Thursday Morning LitLinks



Veronica Roth, rather dramatically (and humorously,) reveals the final title in her DIVERGENT series. (USA Today)

The nominees for the 2013 Eisner Awards for comics and graphic novels are announced. (Publishers Weekly)

Watch for New York teacher-turned-novelist. He just lit up the London Book Fair with his debut, WE ARE NOT OURSELVES. (The New York Post)

Do Muslim women face a double standard on their memoirs? (The Guardian)

Spare a thought for how literature has affected what we do. (The Millions)

More science fiction in schools could be a good thing… (GalleyCat)

At 81 years old, John le Carré is not mucking about. (The New York Times)

Authors draw up a manifesto in support of Venice bookstores. (The Bookseller)

Kids’ book clubs, anyone? (The San Francisco Chronicle)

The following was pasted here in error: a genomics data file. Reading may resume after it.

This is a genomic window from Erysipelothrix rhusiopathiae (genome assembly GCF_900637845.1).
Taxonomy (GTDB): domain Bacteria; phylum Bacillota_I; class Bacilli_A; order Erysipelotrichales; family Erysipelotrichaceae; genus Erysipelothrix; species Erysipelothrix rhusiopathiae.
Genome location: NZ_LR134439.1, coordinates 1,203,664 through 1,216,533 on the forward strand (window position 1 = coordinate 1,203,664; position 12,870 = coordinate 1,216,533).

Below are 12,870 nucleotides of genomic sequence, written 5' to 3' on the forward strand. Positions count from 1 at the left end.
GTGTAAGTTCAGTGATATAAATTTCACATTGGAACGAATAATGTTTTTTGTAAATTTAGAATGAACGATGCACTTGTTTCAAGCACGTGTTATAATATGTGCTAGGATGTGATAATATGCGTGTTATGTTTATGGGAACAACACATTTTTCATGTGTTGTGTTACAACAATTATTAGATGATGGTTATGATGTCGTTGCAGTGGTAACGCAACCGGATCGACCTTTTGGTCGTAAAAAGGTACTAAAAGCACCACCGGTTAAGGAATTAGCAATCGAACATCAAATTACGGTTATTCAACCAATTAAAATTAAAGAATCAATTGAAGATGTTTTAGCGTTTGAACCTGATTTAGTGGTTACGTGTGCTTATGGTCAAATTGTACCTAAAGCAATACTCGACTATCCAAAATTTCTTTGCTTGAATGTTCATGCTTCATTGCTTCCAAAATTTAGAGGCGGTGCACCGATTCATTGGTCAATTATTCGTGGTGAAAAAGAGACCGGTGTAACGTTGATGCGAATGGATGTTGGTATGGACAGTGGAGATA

“On this day (or possibly the next) in 1394, Geoffrey Chaucer’s twenty-nine pilgrims met at the Tabard Inn in Southwark to prepare for their departure to Canterbury. Chaucer’s poem condenses the four to five day trip into one, and scholars have used various textual references and astrological calculations to establish that day as the day before Easter, thus allowing the pilgrims to arrive at Canterbury Easter morning, after a fifty-five-mile hike through a pleasant English springtime…” (Today In Literature)

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